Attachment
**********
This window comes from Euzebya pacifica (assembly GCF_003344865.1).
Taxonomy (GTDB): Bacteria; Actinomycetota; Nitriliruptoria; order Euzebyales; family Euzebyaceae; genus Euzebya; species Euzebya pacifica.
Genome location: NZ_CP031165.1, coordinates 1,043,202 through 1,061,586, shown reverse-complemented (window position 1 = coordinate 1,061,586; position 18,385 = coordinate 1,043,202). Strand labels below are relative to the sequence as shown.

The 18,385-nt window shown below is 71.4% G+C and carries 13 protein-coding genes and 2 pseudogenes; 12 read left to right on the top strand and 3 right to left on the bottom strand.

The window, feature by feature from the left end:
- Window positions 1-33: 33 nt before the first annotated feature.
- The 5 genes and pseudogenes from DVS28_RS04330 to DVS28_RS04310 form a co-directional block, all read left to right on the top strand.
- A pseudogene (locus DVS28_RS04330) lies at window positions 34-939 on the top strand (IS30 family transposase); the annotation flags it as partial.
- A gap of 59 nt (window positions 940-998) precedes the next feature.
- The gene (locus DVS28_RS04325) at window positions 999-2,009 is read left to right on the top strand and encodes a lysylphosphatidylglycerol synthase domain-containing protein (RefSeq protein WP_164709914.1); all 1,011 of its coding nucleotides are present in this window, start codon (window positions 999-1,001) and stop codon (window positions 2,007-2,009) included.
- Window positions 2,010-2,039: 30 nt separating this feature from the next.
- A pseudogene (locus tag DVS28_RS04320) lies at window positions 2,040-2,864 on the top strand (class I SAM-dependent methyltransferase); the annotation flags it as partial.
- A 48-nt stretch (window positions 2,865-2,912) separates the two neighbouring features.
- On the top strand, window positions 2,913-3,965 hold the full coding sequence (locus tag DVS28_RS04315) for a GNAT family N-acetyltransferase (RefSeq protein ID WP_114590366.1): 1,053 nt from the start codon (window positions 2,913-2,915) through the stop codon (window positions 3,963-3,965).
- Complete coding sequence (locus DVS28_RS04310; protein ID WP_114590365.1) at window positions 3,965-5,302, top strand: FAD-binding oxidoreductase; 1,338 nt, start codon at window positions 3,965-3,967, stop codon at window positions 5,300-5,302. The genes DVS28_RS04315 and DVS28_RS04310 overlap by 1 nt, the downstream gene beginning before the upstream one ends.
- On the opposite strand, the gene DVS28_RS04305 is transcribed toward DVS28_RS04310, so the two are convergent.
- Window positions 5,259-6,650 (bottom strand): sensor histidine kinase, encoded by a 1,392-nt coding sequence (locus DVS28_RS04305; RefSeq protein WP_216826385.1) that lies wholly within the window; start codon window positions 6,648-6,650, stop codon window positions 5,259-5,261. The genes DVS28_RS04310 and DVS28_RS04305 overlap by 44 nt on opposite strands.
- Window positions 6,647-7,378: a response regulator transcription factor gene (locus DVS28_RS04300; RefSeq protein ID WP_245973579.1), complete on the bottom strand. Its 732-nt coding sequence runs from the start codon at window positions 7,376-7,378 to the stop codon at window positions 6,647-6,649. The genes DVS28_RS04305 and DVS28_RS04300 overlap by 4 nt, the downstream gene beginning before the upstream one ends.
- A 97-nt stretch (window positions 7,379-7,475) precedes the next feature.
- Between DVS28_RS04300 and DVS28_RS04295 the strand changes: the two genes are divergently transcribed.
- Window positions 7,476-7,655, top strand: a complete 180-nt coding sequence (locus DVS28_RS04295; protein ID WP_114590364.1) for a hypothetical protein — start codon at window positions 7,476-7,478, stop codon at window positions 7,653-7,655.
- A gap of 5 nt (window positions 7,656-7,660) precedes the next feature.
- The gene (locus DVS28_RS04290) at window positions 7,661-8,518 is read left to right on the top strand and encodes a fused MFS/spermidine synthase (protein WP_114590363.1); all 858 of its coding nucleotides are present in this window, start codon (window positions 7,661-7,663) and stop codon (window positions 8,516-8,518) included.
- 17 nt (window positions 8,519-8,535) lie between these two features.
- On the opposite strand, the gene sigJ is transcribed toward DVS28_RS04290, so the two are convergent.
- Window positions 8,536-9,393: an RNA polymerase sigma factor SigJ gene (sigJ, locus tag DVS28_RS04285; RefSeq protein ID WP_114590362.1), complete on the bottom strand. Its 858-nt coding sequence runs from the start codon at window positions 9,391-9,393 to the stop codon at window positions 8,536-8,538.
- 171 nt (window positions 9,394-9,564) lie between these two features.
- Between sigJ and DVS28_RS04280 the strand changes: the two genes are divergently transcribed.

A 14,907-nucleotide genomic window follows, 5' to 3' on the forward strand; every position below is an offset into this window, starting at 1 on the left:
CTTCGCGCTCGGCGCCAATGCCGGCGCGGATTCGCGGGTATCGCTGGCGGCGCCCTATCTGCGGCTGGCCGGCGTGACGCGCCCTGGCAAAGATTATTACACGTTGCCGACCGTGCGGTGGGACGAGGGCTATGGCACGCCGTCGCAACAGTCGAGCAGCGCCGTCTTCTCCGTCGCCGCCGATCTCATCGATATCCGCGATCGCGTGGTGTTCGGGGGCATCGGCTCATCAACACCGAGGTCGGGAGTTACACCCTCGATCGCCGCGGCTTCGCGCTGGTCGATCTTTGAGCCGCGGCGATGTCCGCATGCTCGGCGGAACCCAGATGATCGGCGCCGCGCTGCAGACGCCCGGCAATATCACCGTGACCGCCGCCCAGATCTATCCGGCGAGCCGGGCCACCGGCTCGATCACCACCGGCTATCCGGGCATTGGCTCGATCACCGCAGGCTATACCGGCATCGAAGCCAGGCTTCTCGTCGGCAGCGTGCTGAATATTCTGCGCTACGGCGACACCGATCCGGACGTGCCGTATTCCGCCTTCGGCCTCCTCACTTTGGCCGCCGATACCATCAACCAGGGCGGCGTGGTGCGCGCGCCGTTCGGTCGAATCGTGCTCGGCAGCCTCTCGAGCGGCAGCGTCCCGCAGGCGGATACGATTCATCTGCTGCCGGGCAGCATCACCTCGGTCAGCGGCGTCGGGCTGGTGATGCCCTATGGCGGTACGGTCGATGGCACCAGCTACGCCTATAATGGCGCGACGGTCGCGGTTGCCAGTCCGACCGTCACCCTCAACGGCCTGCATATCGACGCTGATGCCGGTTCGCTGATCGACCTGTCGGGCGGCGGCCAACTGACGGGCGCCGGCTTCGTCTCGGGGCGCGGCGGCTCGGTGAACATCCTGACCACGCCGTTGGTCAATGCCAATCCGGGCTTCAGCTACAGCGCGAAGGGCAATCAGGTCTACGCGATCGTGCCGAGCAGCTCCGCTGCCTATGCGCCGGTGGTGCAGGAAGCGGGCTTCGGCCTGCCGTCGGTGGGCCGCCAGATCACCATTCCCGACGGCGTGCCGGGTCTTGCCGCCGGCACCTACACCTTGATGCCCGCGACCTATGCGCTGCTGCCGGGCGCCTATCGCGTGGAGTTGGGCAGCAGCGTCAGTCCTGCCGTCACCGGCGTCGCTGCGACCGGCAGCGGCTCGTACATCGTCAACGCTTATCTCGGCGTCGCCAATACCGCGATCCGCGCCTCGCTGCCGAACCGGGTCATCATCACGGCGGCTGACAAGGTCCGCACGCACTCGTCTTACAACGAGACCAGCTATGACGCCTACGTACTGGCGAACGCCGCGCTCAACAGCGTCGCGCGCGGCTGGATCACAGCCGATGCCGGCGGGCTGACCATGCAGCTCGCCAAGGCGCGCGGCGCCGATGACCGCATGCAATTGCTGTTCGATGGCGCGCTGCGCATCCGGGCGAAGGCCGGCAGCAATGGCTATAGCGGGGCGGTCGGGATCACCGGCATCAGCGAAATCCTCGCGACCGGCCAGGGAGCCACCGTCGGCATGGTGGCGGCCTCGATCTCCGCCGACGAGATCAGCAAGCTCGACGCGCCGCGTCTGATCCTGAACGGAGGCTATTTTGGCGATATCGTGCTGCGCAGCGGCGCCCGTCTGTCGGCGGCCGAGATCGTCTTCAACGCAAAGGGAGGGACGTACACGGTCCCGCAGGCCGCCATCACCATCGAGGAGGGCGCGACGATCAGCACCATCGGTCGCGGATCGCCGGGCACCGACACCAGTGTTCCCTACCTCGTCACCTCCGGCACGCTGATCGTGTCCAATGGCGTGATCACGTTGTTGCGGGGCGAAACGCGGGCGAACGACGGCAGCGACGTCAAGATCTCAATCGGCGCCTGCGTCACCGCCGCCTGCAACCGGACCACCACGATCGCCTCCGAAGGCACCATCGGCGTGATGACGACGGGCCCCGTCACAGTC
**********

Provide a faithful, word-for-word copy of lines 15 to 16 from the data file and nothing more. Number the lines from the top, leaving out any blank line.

- Complete coding sequence (locus DVS28_RS04310; protein ID WP_114590365.1) at window positions 3,965-5,302, top strand: FAD-binding oxidoreductase; 1,338 nt, start codon at window positions 3,965-3,967, stop codon at window positions 5,300-5,302. The genes DVS28_RS04315 and DVS28_RS04310 overlap by 1 nt, the downstream gene beginning before the upstream one ends.
- On the opposite strand, the gene DVS28_RS04305 is transcribed toward DVS28_RS04310, so the two are convergent.